A key benefit of the JK-through-grade-8 model in place at Chicago City Day School is the fact that older students can act as true leaders and mentors on campus.
This happens in a variety of ways at City Day. One powerful example is when older students visit a younger grade's classroom and work with the students there.
City Day's sixth-graders recently visited the grade 2 classroom to share a creative writing project with the second-graders. This happened a week after eighth-graders acted as "reading buddies" with the first-graders.
Activities like these help older students understand the rewards, and responsibilities, of mentoring young learners and taking on the role of leaders — an experience that serves them well as they transition to high school. Younger students, meanwhile, benefit from having positive role models on campus.
"The kids were in awe having older students in their classroom," said Melanie Mathews, a grade 2 teacher at City Day.
Prior to their visit, the sixth-graders had composed original adventure stories about the Yeti, a folkloric creature said to live in snowy mountain regions. The students focused on the use of descriptive language in their stories, which were illustrated by classmates.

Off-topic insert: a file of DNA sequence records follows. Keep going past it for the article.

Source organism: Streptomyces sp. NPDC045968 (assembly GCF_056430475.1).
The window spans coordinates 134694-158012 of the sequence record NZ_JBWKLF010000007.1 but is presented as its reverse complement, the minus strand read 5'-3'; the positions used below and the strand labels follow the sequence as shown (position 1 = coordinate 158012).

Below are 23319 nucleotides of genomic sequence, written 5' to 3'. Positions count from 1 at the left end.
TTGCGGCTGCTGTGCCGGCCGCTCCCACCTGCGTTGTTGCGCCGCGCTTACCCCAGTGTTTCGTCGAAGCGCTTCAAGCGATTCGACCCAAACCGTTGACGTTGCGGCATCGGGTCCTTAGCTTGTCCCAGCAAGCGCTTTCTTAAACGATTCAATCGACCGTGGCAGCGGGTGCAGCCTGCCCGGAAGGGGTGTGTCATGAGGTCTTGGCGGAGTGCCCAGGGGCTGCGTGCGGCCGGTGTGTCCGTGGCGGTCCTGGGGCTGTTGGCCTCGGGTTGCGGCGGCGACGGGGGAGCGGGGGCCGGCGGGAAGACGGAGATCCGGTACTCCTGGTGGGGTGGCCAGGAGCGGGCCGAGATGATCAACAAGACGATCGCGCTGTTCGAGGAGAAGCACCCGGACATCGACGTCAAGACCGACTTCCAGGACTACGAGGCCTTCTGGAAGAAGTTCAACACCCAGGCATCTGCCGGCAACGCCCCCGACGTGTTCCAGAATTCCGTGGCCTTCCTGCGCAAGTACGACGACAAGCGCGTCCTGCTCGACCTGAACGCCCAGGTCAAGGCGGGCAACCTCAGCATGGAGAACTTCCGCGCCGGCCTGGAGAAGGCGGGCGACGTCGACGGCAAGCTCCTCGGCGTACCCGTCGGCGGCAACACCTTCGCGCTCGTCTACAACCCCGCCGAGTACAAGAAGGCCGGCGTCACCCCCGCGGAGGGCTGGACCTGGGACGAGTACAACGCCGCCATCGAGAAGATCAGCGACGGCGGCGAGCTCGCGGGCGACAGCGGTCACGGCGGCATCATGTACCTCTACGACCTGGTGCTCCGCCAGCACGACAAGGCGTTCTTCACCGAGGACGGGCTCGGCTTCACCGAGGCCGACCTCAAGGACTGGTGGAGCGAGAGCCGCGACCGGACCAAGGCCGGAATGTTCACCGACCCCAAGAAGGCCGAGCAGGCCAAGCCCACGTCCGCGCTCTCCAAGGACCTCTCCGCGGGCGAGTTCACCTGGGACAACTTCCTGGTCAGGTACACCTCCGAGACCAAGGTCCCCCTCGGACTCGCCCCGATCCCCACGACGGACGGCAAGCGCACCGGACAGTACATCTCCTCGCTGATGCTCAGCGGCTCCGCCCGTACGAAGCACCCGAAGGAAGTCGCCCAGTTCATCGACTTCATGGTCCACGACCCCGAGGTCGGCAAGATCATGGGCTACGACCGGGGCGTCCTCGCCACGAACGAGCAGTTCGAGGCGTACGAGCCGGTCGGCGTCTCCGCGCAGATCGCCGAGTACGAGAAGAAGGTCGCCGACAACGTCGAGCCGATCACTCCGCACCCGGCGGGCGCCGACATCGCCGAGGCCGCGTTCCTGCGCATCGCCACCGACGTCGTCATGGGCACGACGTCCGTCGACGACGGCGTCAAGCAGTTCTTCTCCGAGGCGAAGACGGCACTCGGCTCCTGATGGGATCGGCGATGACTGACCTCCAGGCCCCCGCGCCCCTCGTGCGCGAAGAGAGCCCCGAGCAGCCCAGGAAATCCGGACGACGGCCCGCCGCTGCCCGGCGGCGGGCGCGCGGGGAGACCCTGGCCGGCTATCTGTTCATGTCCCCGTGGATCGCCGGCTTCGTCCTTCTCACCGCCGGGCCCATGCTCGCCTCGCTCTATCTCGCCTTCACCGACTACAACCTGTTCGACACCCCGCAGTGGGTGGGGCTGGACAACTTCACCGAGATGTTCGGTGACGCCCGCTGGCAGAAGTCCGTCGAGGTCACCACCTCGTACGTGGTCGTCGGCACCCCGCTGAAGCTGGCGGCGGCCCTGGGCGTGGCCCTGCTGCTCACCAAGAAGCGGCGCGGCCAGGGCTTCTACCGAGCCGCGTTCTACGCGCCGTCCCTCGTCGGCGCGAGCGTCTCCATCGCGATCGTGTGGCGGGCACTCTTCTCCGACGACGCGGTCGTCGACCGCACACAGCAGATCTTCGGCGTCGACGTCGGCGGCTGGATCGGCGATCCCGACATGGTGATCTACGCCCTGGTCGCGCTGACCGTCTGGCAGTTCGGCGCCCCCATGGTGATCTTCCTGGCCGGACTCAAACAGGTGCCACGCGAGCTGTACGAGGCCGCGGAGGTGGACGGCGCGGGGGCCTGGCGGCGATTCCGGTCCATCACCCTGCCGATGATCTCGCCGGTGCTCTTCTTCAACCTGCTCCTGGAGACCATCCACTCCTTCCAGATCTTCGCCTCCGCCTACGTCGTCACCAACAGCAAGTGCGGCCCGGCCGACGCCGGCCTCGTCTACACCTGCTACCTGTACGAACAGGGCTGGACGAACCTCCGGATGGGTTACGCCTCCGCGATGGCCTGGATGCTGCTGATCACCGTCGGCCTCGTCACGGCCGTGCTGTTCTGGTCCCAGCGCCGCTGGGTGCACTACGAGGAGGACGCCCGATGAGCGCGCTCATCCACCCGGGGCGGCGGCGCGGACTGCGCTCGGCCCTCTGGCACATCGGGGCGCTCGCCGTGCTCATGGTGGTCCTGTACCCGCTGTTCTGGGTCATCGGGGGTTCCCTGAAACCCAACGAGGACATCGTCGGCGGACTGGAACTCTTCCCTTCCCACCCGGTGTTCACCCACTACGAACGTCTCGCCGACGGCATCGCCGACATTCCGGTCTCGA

The sixth-graders then read their stories aloud to the second-graders.
The kids were in awe having older students in the classroom. Melanie Mathews Grade 2 Teacher
"They enjoyed the opportunity to demonstrate confidence in their writing and reading skills," grade 6 teacher Jennifer Michels said about her students. "And they really enjoyed getting to know the younger students better. This activity encouraged a sense of community between the two grades."
Both Ms. Michels and Mrs. Mathews said the second-graders listened to the stories with rapt attention.
"They remembered the actual sequence of events for many of the stories!" Mrs. Mathews said.
Prior to the grade 6-grade 2 activity, City Day eighth-graders visited the grade 1 classroom to serve as "reading buddies" with the younger students.
Excitement was clearly visible on the first-graders' faces when the eighth-graders arrived to read to them. And the younger students were able to look at work completed by the "big kids" back when they were first-graders themselves.
See additional photos from these activities below.